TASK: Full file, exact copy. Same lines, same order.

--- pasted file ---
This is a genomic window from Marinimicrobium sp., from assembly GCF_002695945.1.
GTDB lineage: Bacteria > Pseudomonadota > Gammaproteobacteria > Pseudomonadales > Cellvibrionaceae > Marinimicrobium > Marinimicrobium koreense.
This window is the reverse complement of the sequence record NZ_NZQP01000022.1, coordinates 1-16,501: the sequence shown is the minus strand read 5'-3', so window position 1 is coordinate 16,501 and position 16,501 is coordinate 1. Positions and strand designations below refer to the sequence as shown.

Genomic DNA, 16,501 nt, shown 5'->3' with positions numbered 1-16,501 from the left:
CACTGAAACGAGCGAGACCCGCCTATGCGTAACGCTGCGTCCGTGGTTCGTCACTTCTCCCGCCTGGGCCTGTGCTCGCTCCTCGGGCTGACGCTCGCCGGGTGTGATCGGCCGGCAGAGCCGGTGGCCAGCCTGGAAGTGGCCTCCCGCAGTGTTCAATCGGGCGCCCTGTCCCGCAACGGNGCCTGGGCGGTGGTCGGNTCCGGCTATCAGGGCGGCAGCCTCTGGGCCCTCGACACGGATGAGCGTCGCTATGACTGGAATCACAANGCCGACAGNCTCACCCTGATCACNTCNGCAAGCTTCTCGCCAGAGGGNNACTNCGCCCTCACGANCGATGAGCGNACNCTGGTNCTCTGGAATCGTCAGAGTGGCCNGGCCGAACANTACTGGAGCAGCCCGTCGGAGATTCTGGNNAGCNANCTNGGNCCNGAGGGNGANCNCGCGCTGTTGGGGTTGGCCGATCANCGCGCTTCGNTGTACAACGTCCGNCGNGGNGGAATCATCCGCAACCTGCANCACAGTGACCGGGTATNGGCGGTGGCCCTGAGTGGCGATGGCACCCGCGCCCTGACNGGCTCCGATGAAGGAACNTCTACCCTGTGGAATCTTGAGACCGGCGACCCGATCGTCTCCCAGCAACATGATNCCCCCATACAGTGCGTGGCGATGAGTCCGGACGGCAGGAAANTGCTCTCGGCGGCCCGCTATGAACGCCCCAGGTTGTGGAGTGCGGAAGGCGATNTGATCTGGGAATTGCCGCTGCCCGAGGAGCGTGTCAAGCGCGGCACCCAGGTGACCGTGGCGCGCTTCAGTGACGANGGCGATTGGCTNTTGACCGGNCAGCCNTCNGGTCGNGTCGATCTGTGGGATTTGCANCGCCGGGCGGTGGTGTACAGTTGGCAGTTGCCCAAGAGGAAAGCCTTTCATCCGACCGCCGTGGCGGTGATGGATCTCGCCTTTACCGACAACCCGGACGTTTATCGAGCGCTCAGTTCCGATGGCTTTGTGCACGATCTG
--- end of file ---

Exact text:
This is a genomic window from Marinimicrobium sp., from assembly GCF_002695945.1.
GTDB lineage: Bacteria > Pseudomonadota > Gammaproteobacteria > Pseudomonadales > Cellvibrionaceae > Marinimicrobium > Marinimicrobium koreense.
This window is the reverse complement of the sequence record NZ_NZQP01000022.1, coordinates 1-16,501: the sequence shown is the minus strand read 5'-3', so window position 1 is coordinate 16,501 and position 16,501 is coordinate 1. Positions and strand designations below refer to the sequence as shown.

Genomic DNA, 16,501 nt, shown 5'->3' with positions numbered 1-16,501 from the left:
CACTGAAACGAGCGAGACCCGCCTATGCGTAACGCTGCGTCCGTGGTTCGTCACTTCTCCCGCCTGGGCCTGTGCTCGCTCCTCGGGCTGACGCTCGCCGGGTGTGATCGGCCGGCAGAGCCGGTGGCCAGCCTGGAAGTGGCCTCCCGCAGTGTTCAATCGGGCGCCCTGTCCCGCAACGGNGCCTGGGCGGTGGTCGGNTCCGGCTATCAGGGCGGCAGCCTCTGGGCCCTCGACACGGATGAGCGTCGCTATGACTGGAATCACAANGCCGACAGNCTCACCCTGATCACNTCNGCAAGCTTCTCGCCAGAGGGNNACTNCGCCCTCACGANCGATGAGCGNACNCTGGTNCTCTGGAATCGTCAGAGTGGCCNGGCCGAACANTACTGGAGCAGCCCGTCGGAGATTCTGGNNAGCNANCTNGGNCCNGAGGGNGANCNCGCGCTGTTGGGGTTGGCCGATCANCGCGCTTCGNTGTACAACGTCCGNCGNGGNGGAATCATCCGCAACCTGCANCACAGTGACCGGGTATNGGCGGTGGCCCTGAGTGGCGATGGCACCCGCGCCCTGACNGGCTCCGATGAAGGAACNTCTACCCTGTGGAATCTTGAGACCGGCGACCCGATCGTCTCCCAGCAACATGATNCCCCCATACAGTGCGTGGCGATGAGTCCGGACGGCAGGAAANTGCTCTCGGCGGCCCGCTATGAACGCCCCAGGTTGTGGAGTGCGGAAGGCGATNTGATCTGGGAATTGCCGCTGCCCGAGGAGCGTGTCAAGCGCGGCACCCAGGTGACCGTGGCGCGCTTCAGTGACGANGGCGATTGGCTNTTGACCGGNCAGCCNTCNGGTCGNGTCGATCTGTGGGATTTGCANCGCCGGGCGGTGGTGTACAGTTGGCAGTTGCCCAAGAGGAAAGCCTTTCATCCGACCGCCGTGGCGGTGATGGATCTCGCCTTTACCGACAACCCGGACGTTTATCGAGCGCTCAGTTCCGATGGCTTTGTGCACGATCTG